Italy's troubled Monte dei Paschi bank said on Monday it had no evidence of bribery in a 2007 takeover now under scrutiny over alleged corruption, but acknowledged accounting irregularities under previous management over derivatives trades.
Fabrizio Viola, appointed as chief executive last year after a clean-out of Monte dei Paschi's old management, said the bank had used complex refinancing deals to hide losses, leaving it dangerously exposed to interest rates swings.
"Today, we have the certainty that errors were made, whether it was due to negligence or deliberate fault remains to be seen," Viola told a meeting with foreign journalists in Milan.
The bank, founded during the Renaissance in 1472 and based in the Tuscan town of Siena, has run into deep trouble since its 9 billion euro cash purchase of rival Banca Antonveneta in 2007, just before the global financial crash.
A source close to the judicial investigation told Reuters that magistrates were looking at the possibility of a bribe being paid at the time of the purchase.
The Antonveneta deal weakened the bank and appears to have forced it to try to conceal past losses through complex derivatives operations, which magistrates are also investigating.
"We have found some financial contracts ... that were from the start accounted in an incorrect way. These contracts had probably been put in place to spread over time the impact of losses made at the time, possibly also through other financial operations," said Viola.
Turmoil at Italy's third-largest bank has rocked the financial establishment and raised difficult questions in the middle of an election campaign for the government and the Bank of Italy over how risky deals could have been hidden from regulators. At the time the Bank of Italy's governor was Mario Draghi, who is now president of the European Central Bank.
Monte Paschi revealed last week losses of up to 720 million euros ($970 million) from trading derivatives and structured finance transactions between 2006-2009.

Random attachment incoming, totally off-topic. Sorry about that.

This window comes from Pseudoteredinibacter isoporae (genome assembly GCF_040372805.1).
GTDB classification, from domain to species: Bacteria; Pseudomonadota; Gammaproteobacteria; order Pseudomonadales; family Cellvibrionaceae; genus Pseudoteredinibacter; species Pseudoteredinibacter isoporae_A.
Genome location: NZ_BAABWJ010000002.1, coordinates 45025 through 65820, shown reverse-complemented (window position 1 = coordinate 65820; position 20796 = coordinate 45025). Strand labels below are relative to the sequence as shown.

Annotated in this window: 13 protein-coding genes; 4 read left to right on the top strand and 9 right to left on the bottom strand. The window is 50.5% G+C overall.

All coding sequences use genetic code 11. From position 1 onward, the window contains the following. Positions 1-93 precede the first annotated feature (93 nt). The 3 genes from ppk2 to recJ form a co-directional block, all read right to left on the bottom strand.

Viola said a vital document linking two of the financial transactions in question had been concealed in a safe at the bank's headquarters and not revealed to authorities until he had discovered it in October.
The bank, which has a "junk" credit rating, was forced to ask Rome last year for state support after failing to fill a capital gap as required by European regulators.
The case has shot to the top of the political agenda, less than a month before the elections, because of close links between Monte Paschi and regional governments led by the centre-left Democratic Party, which is leading in opinion polls.
Viola said Monte Paschi (MPS) would not need any more state aid above a 3.9 billion euro ($5.26 billion) package approved by the Bank of Italy on Saturday, but he said that the bank's financial portfolio needed to be rebalanced.
"I did not consider that the dimension and structure of the MPS financial portfolio was appropriate for a commercial bank," he said.
The Antonveneta purchase left Monte dei Paschi dangerously stretched and it has struggled to meet tough new capital requirements. The latest state aid, made up of bonds to be issued by the end of February, should guarantee the bank's immediate funding needs.
But this has raised speculation that the bank could end up being nationalized it cannot turn the situation around.
Chairman Alessandro Profumo, appointed last year with Viola to turn Monte dei Paschi around, told a newspaper on Sunday that his bank was looking for a long-term investor, a project which received the endorsement of Prime Minister Mario Monti.
"It makes sense to say that it needs more capital," Monti said during a talk show on Italy's La7 television channel.
On Monday, MPS shares, which lost some 20 percent of their value at the start of last week, rose 5 percent as investors focused on the prospect of a change of control at the bank.
"The return of interest from investors can, in our view, be associated with the possibility of radical changes in governance that the current earthquake at the bank may trigger in the medium term," ICBPI bank said in a broker's note.
Italy's main banking association ABI is due to meet later on Monday to discuss a successor to former president Giuseppe Mussari, who was chairman of Monte Paschi at the time of the deals and who resigned from his position at ABI last week.
Monti has called for the links to be broken up but he repeated his backing for the Bank of Italy and its former governor Draghi. "I want to confirm my full confidence in the Bank of Italy and in those who are in charge of it and who have been in charge of it," he said.
Economy Minister Vittorio Grilli is due to address the parliamentary finance committee on Tuesday on the Monte Paschi affair. Italy's financial stability committee, made up of representatives of the government, Bank of Italy and regulators is also expected to meet on Tuesday. ($1 = 0.7421 euros)
(editing by David Stamp)
Copyright 2012 Thomson Reuters. All rights reserved.